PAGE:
Iran: Authorities are responsible for the death of prisoners in custody

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Following the death of Mr Hoda Saber, testimony of his fellow prisoners reveals the direct responsibility of the authorities.

Karim Lahidji, Vice-president of International Federation for Human Rights (FIDH) and President of the Iranian League for the Defence of Human Rights (LDDHI), said today: “The demise of Hoda Saber in Evin Prison is another sign of the looming human catastrophe in Iranian prisons. The conditions in those prisons are by far below the international standards and are deteriorating day by day. The authorities are responsible for the safety and lives of all prisoners, but they have consistently failed to treat prisoners – in particular the prisoners of conscience – fairly and humanely. Most prisoners are denied proper and adequate medical and health care. Experts of the Lyon-based International Observatory of Prisons have been asking unsuccessfully to visit the Iranian prisons for several years. The international community should persuade the Iranian authorities to open the prisons to such visits.”

Reports from Iran indicate that another political prisoner, Mr. Hoda Saber died in custody in Evin Prison, in Tehran, on 10 June 2011, after a week of hunger strike in protest to the death of Haleh Sahabi who had died as a result of an attack by securityagents.

In a testimony published on 13 June, 64 political prisoners - all Mr Saber’s fellow prisoners - declared that after feeling of pain in his chest and digestive disorders, “Hoda Saber was taken to Evin Prison’s clinic at 4 am on Friday 10th June, but was returned after two hours, while he was still writhing in pain and saying that he had been beaten up and insulted in the clinic.” Following the deterioration of his conditions and his complaints of having diarrhoea and nausea, he was taken away again on a stretcher a couple of hours later and died under unclear conditions on the same day.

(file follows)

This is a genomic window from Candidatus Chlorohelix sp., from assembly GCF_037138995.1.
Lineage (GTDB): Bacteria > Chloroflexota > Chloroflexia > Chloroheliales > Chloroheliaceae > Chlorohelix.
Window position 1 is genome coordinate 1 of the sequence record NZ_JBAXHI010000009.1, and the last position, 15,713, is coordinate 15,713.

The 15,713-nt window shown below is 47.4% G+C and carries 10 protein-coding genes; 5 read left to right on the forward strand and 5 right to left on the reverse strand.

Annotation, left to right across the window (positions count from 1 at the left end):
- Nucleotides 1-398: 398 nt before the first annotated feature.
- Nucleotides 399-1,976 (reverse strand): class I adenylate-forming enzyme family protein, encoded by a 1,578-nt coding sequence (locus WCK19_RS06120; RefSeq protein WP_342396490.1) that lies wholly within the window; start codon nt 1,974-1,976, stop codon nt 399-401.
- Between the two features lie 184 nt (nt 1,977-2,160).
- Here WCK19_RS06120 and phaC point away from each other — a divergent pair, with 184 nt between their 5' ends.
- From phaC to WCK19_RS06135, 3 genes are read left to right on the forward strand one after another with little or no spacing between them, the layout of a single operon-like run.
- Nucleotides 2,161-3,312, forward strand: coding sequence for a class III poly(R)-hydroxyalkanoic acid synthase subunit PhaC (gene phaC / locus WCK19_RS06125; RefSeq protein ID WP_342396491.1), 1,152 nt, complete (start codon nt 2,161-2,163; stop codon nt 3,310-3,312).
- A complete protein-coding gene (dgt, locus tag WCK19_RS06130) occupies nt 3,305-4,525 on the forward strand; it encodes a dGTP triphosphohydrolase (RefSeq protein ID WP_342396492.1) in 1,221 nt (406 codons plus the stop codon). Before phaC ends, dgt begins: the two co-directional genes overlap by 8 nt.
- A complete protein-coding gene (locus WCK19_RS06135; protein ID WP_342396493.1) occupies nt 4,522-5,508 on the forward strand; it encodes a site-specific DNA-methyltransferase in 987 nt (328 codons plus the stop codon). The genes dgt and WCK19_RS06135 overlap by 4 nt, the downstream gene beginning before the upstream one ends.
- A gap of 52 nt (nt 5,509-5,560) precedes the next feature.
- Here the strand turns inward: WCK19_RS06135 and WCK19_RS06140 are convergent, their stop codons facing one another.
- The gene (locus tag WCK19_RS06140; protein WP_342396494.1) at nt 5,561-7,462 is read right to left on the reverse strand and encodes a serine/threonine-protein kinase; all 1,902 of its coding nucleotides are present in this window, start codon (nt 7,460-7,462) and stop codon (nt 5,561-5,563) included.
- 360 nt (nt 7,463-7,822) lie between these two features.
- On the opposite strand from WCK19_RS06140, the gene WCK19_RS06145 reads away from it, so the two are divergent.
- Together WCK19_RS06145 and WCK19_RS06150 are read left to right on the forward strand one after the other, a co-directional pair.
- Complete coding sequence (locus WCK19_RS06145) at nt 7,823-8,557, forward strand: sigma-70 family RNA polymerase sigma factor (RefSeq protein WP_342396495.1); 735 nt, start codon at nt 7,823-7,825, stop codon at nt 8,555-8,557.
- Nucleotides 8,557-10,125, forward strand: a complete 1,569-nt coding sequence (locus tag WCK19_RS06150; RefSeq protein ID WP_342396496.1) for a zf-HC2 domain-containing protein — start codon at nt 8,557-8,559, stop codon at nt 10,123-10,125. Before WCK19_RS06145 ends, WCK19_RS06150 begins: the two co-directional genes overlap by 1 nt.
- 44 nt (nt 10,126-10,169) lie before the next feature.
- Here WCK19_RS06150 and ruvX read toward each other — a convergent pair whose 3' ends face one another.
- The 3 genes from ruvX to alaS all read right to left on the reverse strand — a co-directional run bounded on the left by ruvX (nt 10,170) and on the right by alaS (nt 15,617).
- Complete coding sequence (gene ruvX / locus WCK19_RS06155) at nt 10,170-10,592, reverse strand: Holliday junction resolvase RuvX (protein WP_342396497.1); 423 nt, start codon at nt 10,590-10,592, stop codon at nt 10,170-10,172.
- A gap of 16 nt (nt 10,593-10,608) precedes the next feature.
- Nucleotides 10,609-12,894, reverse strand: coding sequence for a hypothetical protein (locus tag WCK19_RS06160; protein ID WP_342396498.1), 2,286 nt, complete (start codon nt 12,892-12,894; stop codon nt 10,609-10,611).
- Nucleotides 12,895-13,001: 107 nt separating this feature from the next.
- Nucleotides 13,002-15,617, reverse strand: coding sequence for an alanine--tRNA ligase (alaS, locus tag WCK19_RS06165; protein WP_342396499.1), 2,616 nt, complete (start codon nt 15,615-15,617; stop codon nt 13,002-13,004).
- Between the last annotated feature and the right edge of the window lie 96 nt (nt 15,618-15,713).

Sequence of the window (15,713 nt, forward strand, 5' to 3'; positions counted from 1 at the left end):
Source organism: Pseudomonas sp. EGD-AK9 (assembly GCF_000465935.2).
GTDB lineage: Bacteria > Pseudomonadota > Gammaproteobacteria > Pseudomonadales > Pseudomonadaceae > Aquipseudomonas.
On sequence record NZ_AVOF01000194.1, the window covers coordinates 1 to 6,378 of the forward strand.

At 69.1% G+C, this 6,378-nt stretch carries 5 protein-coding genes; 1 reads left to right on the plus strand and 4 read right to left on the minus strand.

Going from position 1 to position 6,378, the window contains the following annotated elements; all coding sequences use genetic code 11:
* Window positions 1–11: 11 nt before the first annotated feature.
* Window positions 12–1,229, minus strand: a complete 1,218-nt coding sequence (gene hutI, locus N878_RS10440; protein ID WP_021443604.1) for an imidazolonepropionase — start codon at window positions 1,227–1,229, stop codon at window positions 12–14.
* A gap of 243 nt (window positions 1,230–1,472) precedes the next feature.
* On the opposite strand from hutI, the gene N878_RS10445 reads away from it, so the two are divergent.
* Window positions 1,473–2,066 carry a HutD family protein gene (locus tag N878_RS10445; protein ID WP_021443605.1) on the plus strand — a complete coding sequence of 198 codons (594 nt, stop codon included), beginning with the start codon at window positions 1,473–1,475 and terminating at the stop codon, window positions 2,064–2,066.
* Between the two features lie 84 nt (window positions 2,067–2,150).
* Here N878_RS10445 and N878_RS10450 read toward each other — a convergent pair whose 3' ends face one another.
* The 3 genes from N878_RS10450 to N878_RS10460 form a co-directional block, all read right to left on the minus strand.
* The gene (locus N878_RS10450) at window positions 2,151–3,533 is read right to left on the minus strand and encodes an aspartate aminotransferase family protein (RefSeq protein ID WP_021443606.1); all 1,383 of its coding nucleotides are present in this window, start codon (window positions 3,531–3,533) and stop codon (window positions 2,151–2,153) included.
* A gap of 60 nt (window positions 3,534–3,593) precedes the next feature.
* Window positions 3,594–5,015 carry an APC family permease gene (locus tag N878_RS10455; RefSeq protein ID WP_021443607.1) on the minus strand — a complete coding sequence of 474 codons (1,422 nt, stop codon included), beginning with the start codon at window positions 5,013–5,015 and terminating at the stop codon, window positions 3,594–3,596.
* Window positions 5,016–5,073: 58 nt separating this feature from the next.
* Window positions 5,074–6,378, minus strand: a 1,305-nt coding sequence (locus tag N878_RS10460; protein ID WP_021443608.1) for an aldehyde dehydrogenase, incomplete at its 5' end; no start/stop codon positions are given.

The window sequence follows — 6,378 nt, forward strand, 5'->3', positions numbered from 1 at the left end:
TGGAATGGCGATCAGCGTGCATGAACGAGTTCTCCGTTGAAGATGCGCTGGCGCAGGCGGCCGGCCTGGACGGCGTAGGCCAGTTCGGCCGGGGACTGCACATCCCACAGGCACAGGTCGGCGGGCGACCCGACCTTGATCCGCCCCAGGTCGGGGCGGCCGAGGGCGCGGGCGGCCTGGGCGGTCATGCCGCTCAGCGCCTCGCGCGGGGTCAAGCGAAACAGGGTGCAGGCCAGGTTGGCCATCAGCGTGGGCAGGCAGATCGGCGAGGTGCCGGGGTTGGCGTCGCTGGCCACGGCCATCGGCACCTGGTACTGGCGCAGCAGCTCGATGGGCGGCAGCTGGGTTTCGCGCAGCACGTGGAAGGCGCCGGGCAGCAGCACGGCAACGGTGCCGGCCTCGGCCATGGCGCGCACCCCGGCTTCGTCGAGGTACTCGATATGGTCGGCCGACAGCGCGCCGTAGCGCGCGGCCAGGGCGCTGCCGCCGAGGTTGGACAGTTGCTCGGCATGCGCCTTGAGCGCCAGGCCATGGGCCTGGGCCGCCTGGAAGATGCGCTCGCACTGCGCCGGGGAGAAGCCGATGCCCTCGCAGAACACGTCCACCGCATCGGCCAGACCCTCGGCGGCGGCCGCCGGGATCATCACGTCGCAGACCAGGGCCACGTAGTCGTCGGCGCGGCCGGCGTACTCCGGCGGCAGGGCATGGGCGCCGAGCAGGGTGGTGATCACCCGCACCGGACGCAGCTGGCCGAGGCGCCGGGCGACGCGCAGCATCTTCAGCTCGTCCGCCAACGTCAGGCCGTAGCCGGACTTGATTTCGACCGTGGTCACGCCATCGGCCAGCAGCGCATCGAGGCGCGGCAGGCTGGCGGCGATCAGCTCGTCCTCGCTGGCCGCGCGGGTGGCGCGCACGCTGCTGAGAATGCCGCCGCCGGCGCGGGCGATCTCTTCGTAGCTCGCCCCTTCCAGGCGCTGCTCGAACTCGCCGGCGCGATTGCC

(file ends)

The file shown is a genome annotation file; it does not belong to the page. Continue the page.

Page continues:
Hoda Saber (born 1960), a journalist and political activist, had been detained several times during the past decade and spent long periods in prison, ranging from several months to two years. At the time of his demise, he had been in detention since 24 July 2010.

Over the past couple of decades, numerous Iranian prisoners have died in custody as a result of torture and other forms of ill treatment, denial of medical care, negligence of prison authorities and a possibly deliberate policy of getting rid of certain political prisoners.

The following are some of the Iranian prisoners of conscience and political prisoners who have lost their lives in custody over the past decade, but the list is by no means exhaustive:

 Zahra Kazemi (f), Iranian-Canadian photojournalist, died as a result of blows to her skull in Evin Prison, in July 2003.
 Ali Batrani, an Iranian Arab, died during demonstrations in Ahvaz (Khuzestan), in April 2005.
 Akbar Mohammadi, a student activist, died in Evin Prison, in July 2006.
 Valiollah Feyz-Mahdavi, a political prisoner, died in Evin Prison, in September 2006.
 Zahra Baniyaghoub (f) (a.k.a Zahra Bani-Ameri), a medical graduate from Tehran University, died in a detention centre in Hamedan, after being detained with her fiancé by the morality police, in October 2007.
 Ebrahim Lotfollahi, a young Kurdish law student, died in Sanandaj Prison, in January 2008.
 Abdolreza Rajabi, a political prisoner, died in Rejaieshahr Prison, in October 2008.
 Amir Hossein Heshmat-Saran, a political activist, died after he was transferred to hospital from Rajaieshahr Prison, in March 2009.
 Omidreza Mirsayafi, a blogger, died in Evin prison, March 2009
 At least three detainees, Amir Javadifar, Mohsen Ruholamini and Mohammad Kamrani, died in the extremely non-standard Kahrizak Detention Centre in summer 2009, while some others died after release as a result of torture and other ill treatment they had suffered in that detention centre.
 Gholam-Reza Bayat, a young Kurdish man, died in Kamyaran, in August 2010, after being beaten up in custody.

FIDH Iran Page:,228-

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